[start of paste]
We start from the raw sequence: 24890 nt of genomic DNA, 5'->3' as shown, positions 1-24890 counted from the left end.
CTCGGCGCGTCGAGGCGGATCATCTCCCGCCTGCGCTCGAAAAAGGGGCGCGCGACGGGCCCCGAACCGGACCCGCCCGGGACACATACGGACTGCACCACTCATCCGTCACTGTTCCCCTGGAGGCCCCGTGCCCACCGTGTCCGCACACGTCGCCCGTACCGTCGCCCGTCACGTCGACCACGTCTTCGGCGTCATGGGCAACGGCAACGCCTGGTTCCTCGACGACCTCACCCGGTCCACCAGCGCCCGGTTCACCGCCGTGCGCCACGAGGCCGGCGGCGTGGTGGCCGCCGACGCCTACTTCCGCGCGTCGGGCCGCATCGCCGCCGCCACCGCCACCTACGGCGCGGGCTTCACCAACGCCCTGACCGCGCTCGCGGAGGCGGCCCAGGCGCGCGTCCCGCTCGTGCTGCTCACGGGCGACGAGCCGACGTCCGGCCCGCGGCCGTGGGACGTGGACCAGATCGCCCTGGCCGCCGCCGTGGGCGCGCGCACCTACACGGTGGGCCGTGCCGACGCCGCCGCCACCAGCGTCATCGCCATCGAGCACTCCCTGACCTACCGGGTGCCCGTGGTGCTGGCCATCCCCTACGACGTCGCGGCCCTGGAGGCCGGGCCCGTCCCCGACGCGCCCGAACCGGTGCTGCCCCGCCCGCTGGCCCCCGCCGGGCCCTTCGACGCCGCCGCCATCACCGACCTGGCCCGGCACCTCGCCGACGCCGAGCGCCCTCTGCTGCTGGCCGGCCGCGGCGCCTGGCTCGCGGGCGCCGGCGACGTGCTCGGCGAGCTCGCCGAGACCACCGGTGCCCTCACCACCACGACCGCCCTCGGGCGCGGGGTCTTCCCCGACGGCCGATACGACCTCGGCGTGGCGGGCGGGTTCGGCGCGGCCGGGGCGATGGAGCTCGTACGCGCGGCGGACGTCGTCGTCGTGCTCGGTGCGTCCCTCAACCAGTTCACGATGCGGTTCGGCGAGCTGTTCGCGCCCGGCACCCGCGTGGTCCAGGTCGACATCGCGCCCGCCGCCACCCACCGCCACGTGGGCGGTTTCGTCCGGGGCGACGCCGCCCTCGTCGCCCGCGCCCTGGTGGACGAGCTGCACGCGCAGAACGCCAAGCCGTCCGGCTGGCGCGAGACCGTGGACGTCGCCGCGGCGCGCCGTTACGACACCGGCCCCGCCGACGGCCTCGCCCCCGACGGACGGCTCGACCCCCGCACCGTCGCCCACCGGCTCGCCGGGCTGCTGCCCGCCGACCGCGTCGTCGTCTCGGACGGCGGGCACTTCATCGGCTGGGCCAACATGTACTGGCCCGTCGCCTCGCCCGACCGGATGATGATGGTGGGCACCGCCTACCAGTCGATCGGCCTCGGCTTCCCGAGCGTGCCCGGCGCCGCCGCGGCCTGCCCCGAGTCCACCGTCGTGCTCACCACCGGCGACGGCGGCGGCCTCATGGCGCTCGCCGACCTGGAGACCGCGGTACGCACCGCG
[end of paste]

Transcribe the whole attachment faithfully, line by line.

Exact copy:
We start from the raw sequence: 24890 nt of genomic DNA, 5'->3' as shown, positions 1-24890 counted from the left end.
CTCGGCGCGTCGAGGCGGATCATCTCCCGCCTGCGCTCGAAAAAGGGGCGCGCGACGGGCCCCGAACCGGACCCGCCCGGGACACATACGGACTGCACCACTCATCCGTCACTGTTCCCCTGGAGGCCCCGTGCCCACCGTGTCCGCACACGTCGCCCGTACCGTCGCCCGTCACGTCGACCACGTCTTCGGCGTCATGGGCAACGGCAACGCCTGGTTCCTCGACGACCTCACCCGGTCCACCAGCGCCCGGTTCACCGCCGTGCGCCACGAGGCCGGCGGCGTGGTGGCCGCCGACGCCTACTTCCGCGCGTCGGGCCGCATCGCCGCCGCCACCGCCACCTACGGCGCGGGCTTCACCAACGCCCTGACCGCGCTCGCGGAGGCGGCCCAGGCGCGCGTCCCGCTCGTGCTGCTCACGGGCGACGAGCCGACGTCCGGCCCGCGGCCGTGGGACGTGGACCAGATCGCCCTGGCCGCCGCCGTGGGCGCGCGCACCTACACGGTGGGCCGTGCCGACGCCGCCGCCACCAGCGTCATCGCCATCGAGCACTCCCTGACCTACCGGGTGCCCGTGGTGCTGGCCATCCCCTACGACGTCGCGGCCCTGGAGGCCGGGCCCGTCCCCGACGCGCCCGAACCGGTGCTGCCCCGCCCGCTGGCCCCCGCCGGGCCCTTCGACGCCGCCGCCATCACCGACCTGGCCCGGCACCTCGCCGACGCCGAGCGCCCTCTGCTGCTGGCCGGCCGCGGCGCCTGGCTCGCGGGCGCCGGCGACGTGCTCGGCGAGCTCGCCGAGACCACCGGTGCCCTCACCACCACGACCGCCCTCGGGCGCGGGGTCTTCCCCGACGGCCGATACGACCTCGGCGTGGCGGGCGGGTTCGGCGCGGCCGGGGCGATGGAGCTCGTACGCGCGGCGGACGTCGTCGTCGTGCTCGGTGCGTCCCTCAACCAGTTCACGATGCGGTTCGGCGAGCTGTTCGCGCCCGGCACCCGCGTGGTCCAGGTCGACATCGCGCCCGCCGCCACCCACCGCCACGTGGGCGGTTTCGTCCGGGGCGACGCCGCCCTCGTCGCCCGCGCCCTGGTGGACGAGCTGCACGCGCAGAACGCCAAGCCGTCCGGCTGGCGCGAGACCGTGGACGTCGCCGCGGCGCGCCGTTACGACACCGGCCCCGCCGACGGCCTCGCCCCCGACGGACGGCTCGACCCCCGCACCGTCGCCCACCGGCTCGCCGGGCTGCTGCCCGCCGACCGCGTCGTCGTCTCGGACGGCGGGCACTTCATCGGCTGGGCCAACATGTACTGGCCCGTCGCCTCGCCCGACCGGATGATGATGGTGGGCACCGCCTACCAGTCGATCGGCCTCGGCTTCCCGAGCGTGCCCGGCGCCGCCGCGGCCTGCCCCGAGTCCACCGTCGTGCTCACCACCGGCGACGGCGGCGGCCTCATGGCGCTCGCCGACCTGGAGACCGCGGTACGCACCGCG